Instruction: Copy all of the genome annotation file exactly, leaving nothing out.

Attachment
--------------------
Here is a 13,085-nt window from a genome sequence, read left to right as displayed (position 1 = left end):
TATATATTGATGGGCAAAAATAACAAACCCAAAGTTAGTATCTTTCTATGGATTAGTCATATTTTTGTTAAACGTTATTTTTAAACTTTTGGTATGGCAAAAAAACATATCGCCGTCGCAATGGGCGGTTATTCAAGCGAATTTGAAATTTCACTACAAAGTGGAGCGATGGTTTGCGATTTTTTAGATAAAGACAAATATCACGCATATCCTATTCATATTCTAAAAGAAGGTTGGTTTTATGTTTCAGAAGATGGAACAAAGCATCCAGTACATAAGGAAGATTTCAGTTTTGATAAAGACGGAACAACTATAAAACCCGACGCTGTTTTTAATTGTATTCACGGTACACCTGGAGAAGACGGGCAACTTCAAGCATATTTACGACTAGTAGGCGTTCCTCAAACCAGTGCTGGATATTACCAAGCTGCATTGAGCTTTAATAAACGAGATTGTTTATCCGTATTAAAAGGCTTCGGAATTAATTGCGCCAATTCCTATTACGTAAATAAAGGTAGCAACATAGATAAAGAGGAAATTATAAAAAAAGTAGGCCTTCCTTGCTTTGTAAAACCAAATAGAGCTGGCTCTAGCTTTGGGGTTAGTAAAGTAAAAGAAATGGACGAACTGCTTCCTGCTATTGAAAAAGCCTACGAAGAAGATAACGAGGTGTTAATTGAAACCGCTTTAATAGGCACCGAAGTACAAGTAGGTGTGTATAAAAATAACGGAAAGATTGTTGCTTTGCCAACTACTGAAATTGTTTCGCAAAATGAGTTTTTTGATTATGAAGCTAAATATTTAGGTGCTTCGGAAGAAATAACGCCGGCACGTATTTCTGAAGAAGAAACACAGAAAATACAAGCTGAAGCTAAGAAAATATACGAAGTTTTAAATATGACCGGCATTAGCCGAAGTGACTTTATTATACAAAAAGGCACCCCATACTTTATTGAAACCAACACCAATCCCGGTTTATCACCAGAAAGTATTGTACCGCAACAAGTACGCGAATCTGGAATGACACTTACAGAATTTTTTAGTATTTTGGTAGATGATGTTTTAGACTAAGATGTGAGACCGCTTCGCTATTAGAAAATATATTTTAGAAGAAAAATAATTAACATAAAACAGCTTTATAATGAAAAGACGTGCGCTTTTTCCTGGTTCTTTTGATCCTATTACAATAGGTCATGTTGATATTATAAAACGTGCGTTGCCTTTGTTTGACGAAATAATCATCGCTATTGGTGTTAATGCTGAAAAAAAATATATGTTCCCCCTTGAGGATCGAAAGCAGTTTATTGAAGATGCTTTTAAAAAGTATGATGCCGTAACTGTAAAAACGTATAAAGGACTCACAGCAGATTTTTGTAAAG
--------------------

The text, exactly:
Here is a 13,085-nt window from a genome sequence, read left to right as displayed (position 1 = left end):
TATATATTGATGGGCAAAAATAACAAACCCAAAGTTAGTATCTTTCTATGGATTAGTCATATTTTTGTTAAACGTTATTTTTAAACTTTTGGTATGGCAAAAAAACATATCGCCGTCGCAATGGGCGGTTATTCAAGCGAATTTGAAATTTCACTACAAAGTGGAGCGATGGTTTGCGATTTTTTAGATAAAGACAAATATCACGCATATCCTATTCATATTCTAAAAGAAGGTTGGTTTTATGTTTCAGAAGATGGAACAAAGCATCCAGTACATAAGGAAGATTTCAGTTTTGATAAAGACGGAACAACTATAAAACCCGACGCTGTTTTTAATTGTATTCACGGTACACCTGGAGAAGACGGGCAACTTCAAGCATATTTACGACTAGTAGGCGTTCCTCAAACCAGTGCTGGATATTACCAAGCTGCATTGAGCTTTAATAAACGAGATTGTTTATCCGTATTAAAAGGCTTCGGAATTAATTGCGCCAATTCCTATTACGTAAATAAAGGTAGCAACATAGATAAAGAGGAAATTATAAAAAAAGTAGGCCTTCCTTGCTTTGTAAAACCAAATAGAGCTGGCTCTAGCTTTGGGGTTAGTAAAGTAAAAGAAATGGACGAACTGCTTCCTGCTATTGAAAAAGCCTACGAAGAAGATAACGAGGTGTTAATTGAAACCGCTTTAATAGGCACCGAAGTACAAGTAGGTGTGTATAAAAATAACGGAAAGATTGTTGCTTTGCCAACTACTGAAATTGTTTCGCAAAATGAGTTTTTTGATTATGAAGCTAAATATTTAGGTGCTTCGGAAGAAATAACGCCGGCACGTATTTCTGAAGAAGAAACACAGAAAATACAAGCTGAAGCTAAGAAAATATACGAAGTTTTAAATATGACCGGCATTAGCCGAAGTGACTTTATTATACAAAAAGGCACCCCATACTTTATTGAAACCAACACCAATCCCGGTTTATCACCAGAAAGTATTGTACCGCAACAAGTACGCGAATCTGGAATGACACTTACAGAATTTTTTAGTATTTTGGTAGATGATGTTTTAGACTAAGATGTGAGACCGCTTCGCTATTAGAAAATATATTTTAGAAGAAAAATAATTAACATAAAACAGCTTTATAATGAAAAGACGTGCGCTTTTTCCTGGTTCTTTTGATCCTATTACAATAGGTCATGTTGATATTATAAAACGTGCGTTGCCTTTGTTTGACGAAATAATCATCGCTATTGGTGTTAATGCTGAAAAAAAATATATGTTCCCCCTTGAGGATCGAAAGCAGTTTATTGAAGATGCTTTTAAAAAGTATGATGCCGTAACTGTAAAAACGTATAAAGGACTCACAGCAGATTTTTGTAAAG